On top of different objectives and controls, there is also a wide variety of heroes that you can unlock. You can unlock heroes throughout the 28 missions in the game. Each of these heroes has special abilities such as grenades, automatic rifles, etc. These special powers are quite valuable during different missions. The broad assortment of heroes also brings a large range of weaponry to the game. Snipers, shotguns, assault rifles, are just a few examples of the collection in the weapon inventory. Each weapon also has a different rate of fire, damage, range, etc. This diversity can lead to a great amount of customization and creativity in tactics as well as teams.

Overall, I enjoyed Spaceland made by the Tortuga Team. The simple but yet classic tactic game really was nostalgic for me, especially since I played a lot of those games when I was younger. There were some improvements that could be added to enhance the game. When you first start the game, there is no option to adjust the screen stretch of the game, so the game did not fully fit my TV screen, not allowing me to see what was at the bottom of the screen. Also, there was not a tutorial at the beginning of the game, but that was ok because of the simple and easy controls. The final adjustment I would make is to add a multiplayer option of some sort. I found that some of the missions were somewhat repetitive, so the game could become boring at some point. Besides those few minor improvements, I really enjoyed Spaceland and would rate it a 9/10.

-Daniel C.

Wrath: Aeon of Ruin Game Review

When I first started Wrath: Aeon of Ruin made by KillPixel, I immediately got 90’s run and gun vibes. The game is very similar to Doom, Quake, etc. A reason for this is due to the fact that Wrath is a modified and upgraded version of the Quake engine ( a certain gaming engine that powered the game Quake.) The game itself is quite simple and there are only two main goals, killing monsters and making it to the end checkpoint alive. Throughout different missions, the player will encounter a wide variety of enemies, weapons, consumables, items, and maps.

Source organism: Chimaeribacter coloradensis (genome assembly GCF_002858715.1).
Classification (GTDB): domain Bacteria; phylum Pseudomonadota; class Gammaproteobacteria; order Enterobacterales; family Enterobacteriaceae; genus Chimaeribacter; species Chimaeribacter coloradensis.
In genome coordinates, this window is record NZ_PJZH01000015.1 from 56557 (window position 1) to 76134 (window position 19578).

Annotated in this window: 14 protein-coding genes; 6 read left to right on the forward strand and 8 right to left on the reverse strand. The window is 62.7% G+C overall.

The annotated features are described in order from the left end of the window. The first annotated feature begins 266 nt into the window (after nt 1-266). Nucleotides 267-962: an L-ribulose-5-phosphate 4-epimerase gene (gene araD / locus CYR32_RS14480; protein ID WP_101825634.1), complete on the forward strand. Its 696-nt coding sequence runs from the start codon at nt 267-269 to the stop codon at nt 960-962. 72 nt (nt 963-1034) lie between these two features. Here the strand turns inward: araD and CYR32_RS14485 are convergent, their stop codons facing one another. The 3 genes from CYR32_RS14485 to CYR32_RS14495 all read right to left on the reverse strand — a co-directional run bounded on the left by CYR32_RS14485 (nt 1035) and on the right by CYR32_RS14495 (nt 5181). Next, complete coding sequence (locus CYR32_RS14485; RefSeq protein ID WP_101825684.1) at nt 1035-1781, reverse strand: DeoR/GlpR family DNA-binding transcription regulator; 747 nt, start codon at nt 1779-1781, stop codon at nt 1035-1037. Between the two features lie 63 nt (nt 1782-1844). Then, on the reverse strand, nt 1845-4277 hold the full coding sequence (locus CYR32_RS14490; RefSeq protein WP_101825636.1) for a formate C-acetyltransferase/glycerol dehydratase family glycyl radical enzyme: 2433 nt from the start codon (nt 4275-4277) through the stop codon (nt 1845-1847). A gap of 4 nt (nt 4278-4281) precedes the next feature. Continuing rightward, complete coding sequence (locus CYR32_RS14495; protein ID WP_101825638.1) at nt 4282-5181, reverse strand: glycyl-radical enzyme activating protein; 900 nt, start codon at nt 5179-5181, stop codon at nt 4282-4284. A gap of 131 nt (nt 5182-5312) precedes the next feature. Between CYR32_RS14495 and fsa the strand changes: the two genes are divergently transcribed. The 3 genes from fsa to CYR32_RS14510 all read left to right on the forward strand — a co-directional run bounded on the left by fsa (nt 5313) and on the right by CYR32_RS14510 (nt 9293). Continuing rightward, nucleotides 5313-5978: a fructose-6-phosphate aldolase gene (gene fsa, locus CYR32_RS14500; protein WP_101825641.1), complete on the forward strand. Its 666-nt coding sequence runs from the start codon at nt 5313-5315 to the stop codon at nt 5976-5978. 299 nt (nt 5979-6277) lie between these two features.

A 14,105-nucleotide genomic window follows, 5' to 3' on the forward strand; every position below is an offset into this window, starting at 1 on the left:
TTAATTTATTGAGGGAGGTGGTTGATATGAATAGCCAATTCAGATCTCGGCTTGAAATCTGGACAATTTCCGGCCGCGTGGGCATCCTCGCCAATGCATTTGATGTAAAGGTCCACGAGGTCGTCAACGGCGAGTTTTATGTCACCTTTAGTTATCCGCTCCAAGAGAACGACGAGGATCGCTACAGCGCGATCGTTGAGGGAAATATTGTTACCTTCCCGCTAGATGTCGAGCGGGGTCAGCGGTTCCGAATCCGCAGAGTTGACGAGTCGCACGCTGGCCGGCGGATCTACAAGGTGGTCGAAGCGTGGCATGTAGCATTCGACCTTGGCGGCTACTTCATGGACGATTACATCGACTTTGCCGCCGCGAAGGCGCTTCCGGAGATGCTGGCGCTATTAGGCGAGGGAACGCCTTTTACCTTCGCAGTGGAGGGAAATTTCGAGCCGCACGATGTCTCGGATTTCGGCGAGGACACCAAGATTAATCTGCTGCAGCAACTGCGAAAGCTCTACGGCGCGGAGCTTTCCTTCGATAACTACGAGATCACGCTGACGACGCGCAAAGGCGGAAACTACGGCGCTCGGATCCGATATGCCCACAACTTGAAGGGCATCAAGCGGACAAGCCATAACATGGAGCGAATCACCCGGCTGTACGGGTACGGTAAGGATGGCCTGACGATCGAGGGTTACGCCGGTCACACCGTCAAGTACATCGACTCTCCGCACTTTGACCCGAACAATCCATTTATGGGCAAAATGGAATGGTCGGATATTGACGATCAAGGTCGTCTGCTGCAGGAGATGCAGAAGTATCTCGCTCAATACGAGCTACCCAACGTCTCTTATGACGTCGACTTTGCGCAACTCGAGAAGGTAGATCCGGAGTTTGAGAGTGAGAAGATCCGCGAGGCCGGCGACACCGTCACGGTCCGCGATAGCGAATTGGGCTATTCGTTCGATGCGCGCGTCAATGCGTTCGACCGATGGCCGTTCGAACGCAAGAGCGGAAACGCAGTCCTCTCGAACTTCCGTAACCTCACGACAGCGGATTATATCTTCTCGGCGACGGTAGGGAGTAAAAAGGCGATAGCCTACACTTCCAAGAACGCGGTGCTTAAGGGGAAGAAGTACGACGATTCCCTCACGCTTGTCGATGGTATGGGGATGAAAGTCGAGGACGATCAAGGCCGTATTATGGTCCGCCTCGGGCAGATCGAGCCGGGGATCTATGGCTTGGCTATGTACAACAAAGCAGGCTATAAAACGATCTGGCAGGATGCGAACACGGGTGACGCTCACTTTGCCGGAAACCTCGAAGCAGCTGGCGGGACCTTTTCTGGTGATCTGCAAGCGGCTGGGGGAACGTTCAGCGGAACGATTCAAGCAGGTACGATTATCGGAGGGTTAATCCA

As for enemies, there is a huge variety ranging from slow-moving weak units named Fallen, to quick flying enemies that fire blue orbs of energy known as Afflicted, and many more. This variety of enemies keeps each new level exciting and challenging. Players do not know what enemies they will be facing and must adapt and evolve based on certain enemies.

At the beginning of the game, your character only starts off with a small wrist knife. As your character goes through upgrades and progressions, so does your arsenal. Throughout the different missions, players can scourge the map and unlock new and improved weapons. At the time of the early access, there were five weapons in total that could be used. Each of these weapons had their own strengths and weaknesses. The shotgun was great at up close and personal encounters but lacked in range. The fang spitter had an insanely fast firing speed but was very weak against tougher enemies. This leads to players using a wide variety of weapons in each level.

In most video games, there is usually a large number of items or consumables the player can use. Wrath: Aeon of Ruin is no exception. There is a huge variety of these items that the player can use to give themselves a certain advantage in the game. Some examples are the vials of life that give players health, shotgun shells, as well as fangs that can be used as ammunition for your character’s weapons. These consumables can either be found randomly on the ground or off of the bodies of fallen foes. The game also uses a unique respawning system based off of a certain item players pickup called Soul Tethers. These items allow players to place down a marker surrounded by a white aura. If the player were to die, they would have the choice to respawn at the beacon. The player would then be teleported back to the exact time they placed down the tether. This concept was confusing at first, especially since there was no explanation, but most players could get the hang of it eventually.

As for maps, there are three total realms with several missions in each realm. This variety gives the game a good amount of locations, but it does not have enough to confuse the players. This wide variety of maps gives the players the feeling of freedom and allows players to free roam.

Overall, I feel that Wrath: Aeon of Ruin is a simple throwback shooter. The game may lack an actual story, but it makes up for it in action. If you are looking for an easy and fun shooter, Wrath: Aeon of Ruin is a great choice.

Rating:8/10

-Daniel C.